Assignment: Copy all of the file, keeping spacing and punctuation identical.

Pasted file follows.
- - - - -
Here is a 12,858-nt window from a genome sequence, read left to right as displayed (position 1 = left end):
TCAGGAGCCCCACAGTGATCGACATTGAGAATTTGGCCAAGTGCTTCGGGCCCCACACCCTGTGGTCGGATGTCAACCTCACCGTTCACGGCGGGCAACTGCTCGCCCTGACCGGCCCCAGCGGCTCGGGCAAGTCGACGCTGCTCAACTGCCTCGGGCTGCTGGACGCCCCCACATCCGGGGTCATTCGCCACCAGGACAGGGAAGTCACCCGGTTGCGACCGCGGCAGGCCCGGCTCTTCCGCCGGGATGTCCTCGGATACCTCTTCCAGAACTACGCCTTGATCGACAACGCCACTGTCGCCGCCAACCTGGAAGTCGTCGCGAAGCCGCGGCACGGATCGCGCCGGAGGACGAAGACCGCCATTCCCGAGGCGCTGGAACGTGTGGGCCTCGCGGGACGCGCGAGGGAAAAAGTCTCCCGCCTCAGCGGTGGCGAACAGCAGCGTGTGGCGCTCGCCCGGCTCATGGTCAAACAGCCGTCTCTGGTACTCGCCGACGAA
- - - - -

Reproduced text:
Here is a 12,858-nt window from a genome sequence, read left to right as displayed (position 1 = left end):
TCAGGAGCCCCACAGTGATCGACATTGAGAATTTGGCCAAGTGCTTCGGGCCCCACACCCTGTGGTCGGATGTCAACCTCACCGTTCACGGCGGGCAACTGCTCGCCCTGACCGGCCCCAGCGGCTCGGGCAAGTCGACGCTGCTCAACTGCCTCGGGCTGCTGGACGCCCCCACATCCGGGGTCATTCGCCACCAGGACAGGGAAGTCACCCGGTTGCGACCGCGGCAGGCCCGGCTCTTCCGCCGGGATGTCCTCGGATACCTCTTCCAGAACTACGCCTTGATCGACAACGCCACTGTCGCCGCCAACCTGGAAGTCGTCGCGAAGCCGCGGCACGGATCGCGCCGGAGGACGAAGACCGCCATTCCCGAGGCGCTGGAACGTGTGGGCCTCGCGGGACGCGCGAGGGAAAAAGTCTCCCGCCTCAGCGGTGGCGAACAGCAGCGTGTGGCGCTCGCCCGGCTCATGGTCAAACAGCCGTCTCTGGTACTCGCCGACGAA